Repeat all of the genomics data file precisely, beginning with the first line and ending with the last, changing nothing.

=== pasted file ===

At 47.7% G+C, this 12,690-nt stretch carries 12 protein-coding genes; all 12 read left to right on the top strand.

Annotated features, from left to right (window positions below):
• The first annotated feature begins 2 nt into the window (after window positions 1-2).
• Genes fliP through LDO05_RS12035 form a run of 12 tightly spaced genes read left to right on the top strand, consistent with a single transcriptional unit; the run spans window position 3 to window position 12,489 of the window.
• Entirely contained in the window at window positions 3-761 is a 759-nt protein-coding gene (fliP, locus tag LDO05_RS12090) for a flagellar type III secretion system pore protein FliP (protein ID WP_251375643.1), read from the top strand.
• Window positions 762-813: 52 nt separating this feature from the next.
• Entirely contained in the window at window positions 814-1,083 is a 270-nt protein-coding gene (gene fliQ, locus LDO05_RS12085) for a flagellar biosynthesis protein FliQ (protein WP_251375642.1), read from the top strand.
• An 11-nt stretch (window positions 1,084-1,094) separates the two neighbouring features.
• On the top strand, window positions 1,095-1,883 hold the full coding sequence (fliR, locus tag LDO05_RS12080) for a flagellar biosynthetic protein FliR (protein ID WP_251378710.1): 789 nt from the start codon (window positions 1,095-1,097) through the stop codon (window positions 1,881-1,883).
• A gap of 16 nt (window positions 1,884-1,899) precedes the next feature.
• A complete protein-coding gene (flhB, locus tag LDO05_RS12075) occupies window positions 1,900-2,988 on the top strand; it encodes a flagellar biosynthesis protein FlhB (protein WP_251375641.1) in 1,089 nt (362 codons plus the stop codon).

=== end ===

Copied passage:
At 47.7% G+C, this 12,690-nt stretch carries 12 protein-coding genes; all 12 read left to right on the top strand.

Annotated features, from left to right (window positions below):
• The first annotated feature begins 2 nt into the window (after window positions 1-2).
• Genes fliP through LDO05_RS12035 form a run of 12 tightly spaced genes read left to right on the top strand, consistent with a single transcriptional unit; the run spans window position 3 to window position 12,489 of the window.
• Entirely contained in the window at window positions 3-761 is a 759-nt protein-coding gene (fliP, locus tag LDO05_RS12090) for a flagellar type III secretion system pore protein FliP (protein ID WP_251375643.1), read from the top strand.
• Window positions 762-813: 52 nt separating this feature from the next.
• Entirely contained in the window at window positions 814-1,083 is a 270-nt protein-coding gene (gene fliQ, locus LDO05_RS12085) for a flagellar biosynthesis protein FliQ (protein WP_251375642.1), read from the top strand.
• An 11-nt stretch (window positions 1,084-1,094) separates the two neighbouring features.
• On the top strand, window positions 1,095-1,883 hold the full coding sequence (fliR, locus tag LDO05_RS12080) for a flagellar biosynthetic protein FliR (protein ID WP_251378710.1): 789 nt from the start codon (window positions 1,095-1,097) through the stop codon (window positions 1,881-1,883).
• A gap of 16 nt (window positions 1,884-1,899) precedes the next feature.
• A complete protein-coding gene (flhB, locus tag LDO05_RS12075) occupies window positions 1,900-2,988 on the top strand; it encodes a flagellar biosynthesis protein FlhB (protein WP_251375641.1) in 1,089 nt (362 codons plus the stop codon).